W300 W400 called ‘3-DOM’.
Ah, the K-series BMWs. What can we say that hasn’t already been said before? Their unique engines. Their incredible second-hand affordability. And then there’s all that get up and go! Even a very tired example of a K100 will deliver you 85hp and 80Nm of torques – and for little more cash than a boozy weekend away with friends. Of course, this isn’t exactly a revelation. The sheer number of them we now see gracing our pages is a testament to this. Hell, we’ve seen less virgins at a Minecraft show. But just when you think you’ve seen them all, along comes Austria’s NCT Motorcycles with something that piques our interests like no other Brick has done in a very long while. Say hallo to ‘Sir Ulrich’.
In ancient feudal Japan, a rōnin (or in Japanese, 浪人 – literally meaning ‘wave man’) was a samurai warrior with no master. A samurai usually became ‘masterless’ from the death of his master, or after the loss of his master’s trust. Thus he would be condemned to wander like a wave wanders the ocean. And while the noun has become the stuff of adolescent male fantasy over the past 30 years with visions of mercenary assassins who answer only to themselves, the truth is far more mundane. Rōnin were wanders with no particular place to go; just like how you feel on a great bike ride. So with that thought in mind, Indonesia’s Minority Custom Motorcycles have created their own little wandering soldier; this very Japanese, very sharp ‘76 Honda CB200.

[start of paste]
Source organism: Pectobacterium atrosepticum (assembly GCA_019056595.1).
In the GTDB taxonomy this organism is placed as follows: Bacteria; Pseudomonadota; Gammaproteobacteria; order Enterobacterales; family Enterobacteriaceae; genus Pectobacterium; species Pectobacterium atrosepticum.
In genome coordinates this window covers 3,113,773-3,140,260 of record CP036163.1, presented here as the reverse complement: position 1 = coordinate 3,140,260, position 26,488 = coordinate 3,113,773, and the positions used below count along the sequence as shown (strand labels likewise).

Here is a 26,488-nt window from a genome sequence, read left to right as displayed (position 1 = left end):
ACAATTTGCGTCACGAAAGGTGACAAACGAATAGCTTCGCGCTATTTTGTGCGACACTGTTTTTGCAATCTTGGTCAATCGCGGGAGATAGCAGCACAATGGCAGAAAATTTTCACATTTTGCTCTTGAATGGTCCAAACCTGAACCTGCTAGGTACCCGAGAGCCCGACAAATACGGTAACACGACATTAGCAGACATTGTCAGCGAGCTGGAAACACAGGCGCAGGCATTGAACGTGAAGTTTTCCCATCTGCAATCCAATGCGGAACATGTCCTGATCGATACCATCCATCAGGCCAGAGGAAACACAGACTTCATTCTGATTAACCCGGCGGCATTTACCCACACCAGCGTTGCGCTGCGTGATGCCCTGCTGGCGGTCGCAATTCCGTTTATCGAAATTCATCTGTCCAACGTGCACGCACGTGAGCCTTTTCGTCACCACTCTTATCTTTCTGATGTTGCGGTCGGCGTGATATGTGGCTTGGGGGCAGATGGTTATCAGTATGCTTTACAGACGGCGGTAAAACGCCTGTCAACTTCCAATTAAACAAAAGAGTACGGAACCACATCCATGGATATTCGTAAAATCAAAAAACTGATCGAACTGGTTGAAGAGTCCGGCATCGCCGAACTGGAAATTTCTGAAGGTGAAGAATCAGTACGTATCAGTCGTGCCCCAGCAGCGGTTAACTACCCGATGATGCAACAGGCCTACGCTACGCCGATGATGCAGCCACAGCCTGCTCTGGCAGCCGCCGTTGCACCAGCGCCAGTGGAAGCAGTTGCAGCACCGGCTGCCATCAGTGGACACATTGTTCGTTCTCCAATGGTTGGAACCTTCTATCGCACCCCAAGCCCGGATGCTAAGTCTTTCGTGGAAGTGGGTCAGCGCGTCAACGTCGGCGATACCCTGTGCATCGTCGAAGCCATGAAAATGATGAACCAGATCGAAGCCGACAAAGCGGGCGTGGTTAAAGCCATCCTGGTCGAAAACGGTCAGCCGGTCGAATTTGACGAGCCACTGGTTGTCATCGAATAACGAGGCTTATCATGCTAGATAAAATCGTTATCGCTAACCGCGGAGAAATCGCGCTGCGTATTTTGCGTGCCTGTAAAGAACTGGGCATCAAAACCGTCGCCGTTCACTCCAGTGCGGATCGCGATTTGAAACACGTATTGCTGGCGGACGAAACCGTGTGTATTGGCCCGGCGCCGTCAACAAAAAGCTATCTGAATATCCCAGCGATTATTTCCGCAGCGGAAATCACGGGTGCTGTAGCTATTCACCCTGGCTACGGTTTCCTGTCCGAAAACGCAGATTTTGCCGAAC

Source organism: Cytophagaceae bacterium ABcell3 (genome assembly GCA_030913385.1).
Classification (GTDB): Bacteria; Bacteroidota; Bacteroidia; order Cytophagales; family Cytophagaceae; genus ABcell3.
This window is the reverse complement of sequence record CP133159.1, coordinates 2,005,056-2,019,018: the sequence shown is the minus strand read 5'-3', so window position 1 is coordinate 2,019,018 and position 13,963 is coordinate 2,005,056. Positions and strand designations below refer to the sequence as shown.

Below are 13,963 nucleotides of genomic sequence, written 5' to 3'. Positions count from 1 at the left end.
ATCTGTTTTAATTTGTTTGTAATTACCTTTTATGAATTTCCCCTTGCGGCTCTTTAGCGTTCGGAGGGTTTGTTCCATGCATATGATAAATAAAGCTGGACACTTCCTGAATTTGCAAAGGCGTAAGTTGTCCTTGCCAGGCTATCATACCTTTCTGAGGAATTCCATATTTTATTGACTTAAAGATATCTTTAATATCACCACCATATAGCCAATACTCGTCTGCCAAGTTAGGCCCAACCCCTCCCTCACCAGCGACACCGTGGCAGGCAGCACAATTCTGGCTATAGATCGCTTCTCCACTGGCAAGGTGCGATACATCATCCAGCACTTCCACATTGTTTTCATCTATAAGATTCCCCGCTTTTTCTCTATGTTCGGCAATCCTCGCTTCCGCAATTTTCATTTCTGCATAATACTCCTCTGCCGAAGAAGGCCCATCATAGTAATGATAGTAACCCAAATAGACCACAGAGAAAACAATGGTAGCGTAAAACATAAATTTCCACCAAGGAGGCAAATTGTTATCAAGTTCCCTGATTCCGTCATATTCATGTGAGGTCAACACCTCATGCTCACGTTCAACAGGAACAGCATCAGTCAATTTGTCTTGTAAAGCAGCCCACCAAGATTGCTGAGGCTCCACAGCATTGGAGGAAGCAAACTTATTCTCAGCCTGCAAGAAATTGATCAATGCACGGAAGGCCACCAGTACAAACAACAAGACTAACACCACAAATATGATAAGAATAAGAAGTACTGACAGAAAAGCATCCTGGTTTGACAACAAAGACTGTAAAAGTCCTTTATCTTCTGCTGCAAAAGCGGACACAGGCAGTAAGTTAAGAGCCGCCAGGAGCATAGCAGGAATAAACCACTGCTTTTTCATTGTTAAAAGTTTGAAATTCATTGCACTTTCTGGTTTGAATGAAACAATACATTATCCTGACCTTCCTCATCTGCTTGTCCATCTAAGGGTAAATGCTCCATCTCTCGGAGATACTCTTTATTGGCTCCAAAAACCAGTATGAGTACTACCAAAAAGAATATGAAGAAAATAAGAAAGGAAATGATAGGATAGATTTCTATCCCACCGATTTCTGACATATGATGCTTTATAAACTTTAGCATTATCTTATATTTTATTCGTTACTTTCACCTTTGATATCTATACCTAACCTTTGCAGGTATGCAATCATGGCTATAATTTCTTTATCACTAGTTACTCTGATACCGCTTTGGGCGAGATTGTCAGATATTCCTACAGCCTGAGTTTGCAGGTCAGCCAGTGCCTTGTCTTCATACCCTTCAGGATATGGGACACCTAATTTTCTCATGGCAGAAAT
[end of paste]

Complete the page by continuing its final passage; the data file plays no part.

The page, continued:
When you’ve plied your trade in the paddock of the Italian Superbike Championship you’d expect your garage would house one of the litre bikes that call the grid home. From the glorious Ducati Panigale to the technology tour de force that is the new Yamaha R1 there is no shortage of choice. But for 25-year-old Dario Denichilo of Milan, Italy, he’s gone in the complete opposite direction. A Moto Guzzi fan he chose to ignore their modern stable of steeds that start at a minimum of 750cc and 200kg in weight and instead chose the little Guzzi that could. But after an accident on his 1983 Moto Guzzi V35 he decided not only to keep the ugly duckling of the marque but transform it into the custom creation laid out before your eyes as the very first build of his new venture, Ireful Motorcycles.